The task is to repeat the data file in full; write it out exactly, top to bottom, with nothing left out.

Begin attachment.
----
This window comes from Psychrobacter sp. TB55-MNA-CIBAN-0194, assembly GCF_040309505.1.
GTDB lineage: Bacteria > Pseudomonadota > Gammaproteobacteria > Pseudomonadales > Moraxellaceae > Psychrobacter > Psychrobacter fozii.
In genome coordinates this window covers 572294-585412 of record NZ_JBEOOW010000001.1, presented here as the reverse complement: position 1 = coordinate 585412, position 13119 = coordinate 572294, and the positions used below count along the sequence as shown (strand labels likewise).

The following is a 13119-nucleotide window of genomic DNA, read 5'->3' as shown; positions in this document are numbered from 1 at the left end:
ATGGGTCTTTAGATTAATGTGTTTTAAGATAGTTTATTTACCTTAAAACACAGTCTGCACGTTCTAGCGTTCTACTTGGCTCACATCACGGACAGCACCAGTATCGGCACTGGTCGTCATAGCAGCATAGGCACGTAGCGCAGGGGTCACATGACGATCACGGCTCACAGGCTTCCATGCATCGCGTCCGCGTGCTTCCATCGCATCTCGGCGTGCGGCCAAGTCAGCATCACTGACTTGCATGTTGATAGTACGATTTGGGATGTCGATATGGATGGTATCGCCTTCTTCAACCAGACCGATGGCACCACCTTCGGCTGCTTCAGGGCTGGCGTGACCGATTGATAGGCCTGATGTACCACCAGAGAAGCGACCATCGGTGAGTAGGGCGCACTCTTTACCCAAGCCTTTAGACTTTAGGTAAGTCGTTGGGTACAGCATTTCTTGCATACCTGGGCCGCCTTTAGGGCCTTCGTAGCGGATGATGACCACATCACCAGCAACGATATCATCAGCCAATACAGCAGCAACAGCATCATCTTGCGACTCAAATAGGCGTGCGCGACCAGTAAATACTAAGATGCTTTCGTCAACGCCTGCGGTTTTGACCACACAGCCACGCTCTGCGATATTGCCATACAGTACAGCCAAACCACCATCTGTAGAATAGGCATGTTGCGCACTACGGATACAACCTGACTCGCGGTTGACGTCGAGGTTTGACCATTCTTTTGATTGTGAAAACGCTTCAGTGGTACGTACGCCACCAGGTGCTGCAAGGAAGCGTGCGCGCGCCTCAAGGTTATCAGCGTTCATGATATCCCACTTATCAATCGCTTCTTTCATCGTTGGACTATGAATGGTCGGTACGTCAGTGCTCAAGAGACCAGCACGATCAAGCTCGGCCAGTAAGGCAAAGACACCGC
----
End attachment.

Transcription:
This window comes from Psychrobacter sp. TB55-MNA-CIBAN-0194, assembly GCF_040309505.1.
GTDB lineage: Bacteria > Pseudomonadota > Gammaproteobacteria > Pseudomonadales > Moraxellaceae > Psychrobacter > Psychrobacter fozii.
In genome coordinates this window covers 572294-585412 of record NZ_JBEOOW010000001.1, presented here as the reverse complement: position 1 = coordinate 585412, position 13119 = coordinate 572294, and the positions used below count along the sequence as shown (strand labels likewise).

The following is a 13119-nucleotide window of genomic DNA, read 5'->3' as shown; positions in this document are numbered from 1 at the left end:
ATGGGTCTTTAGATTAATGTGTTTTAAGATAGTTTATTTACCTTAAAACACAGTCTGCACGTTCTAGCGTTCTACTTGGCTCACATCACGGACAGCACCAGTATCGGCACTGGTCGTCATAGCAGCATAGGCACGTAGCGCAGGGGTCACATGACGATCACGGCTCACAGGCTTCCATGCATCGCGTCCGCGTGCTTCCATCGCATCTCGGCGTGCGGCCAAGTCAGCATCACTGACTTGCATGTTGATAGTACGATTTGGGATGTCGATATGGATGGTATCGCCTTCTTCAACCAGACCGATGGCACCACCTTCGGCTGCTTCAGGGCTGGCGTGACCGATTGATAGGCCTGATGTACCACCAGAGAAGCGACCATCGGTGAGTAGGGCGCACTCTTTACCCAAGCCTTTAGACTTTAGGTAAGTCGTTGGGTACAGCATTTCTTGCATACCTGGGCCGCCTTTAGGGCCTTCGTAGCGGATGATGACCACATCACCAGCAACGATATCATCAGCCAATACAGCAGCAACAGCATCATCTTGCGACTCAAATAGGCGTGCGCGACCAGTAAATACTAAGATGCTTTCGTCAACGCCTGCGGTTTTGACCACACAGCCACGCTCTGCGATATTGCCATACAGTACAGCCAAACCACCATCTGTAGAATAGGCATGTTGCGCACTACGGATACAACCTGACTCGCGGTTGACGTCGAGGTTTGACCATTCTTTTGATTGTGAAAACGCTTCAGTGGTACGTACGCCACCAGGTGCTGCAAGGAAGCGTGCGCGCGCCTCAAGGTTATCAGCGTTCATGATATCCCACTTATCAATCGCTTCTTTCATCGTTGGACTATGAATGGTCGGTACGTCAGTGCTCAAGAGACCAGCACGATCAAGCTCGGCCAGTAAGGCAAAGACACCGC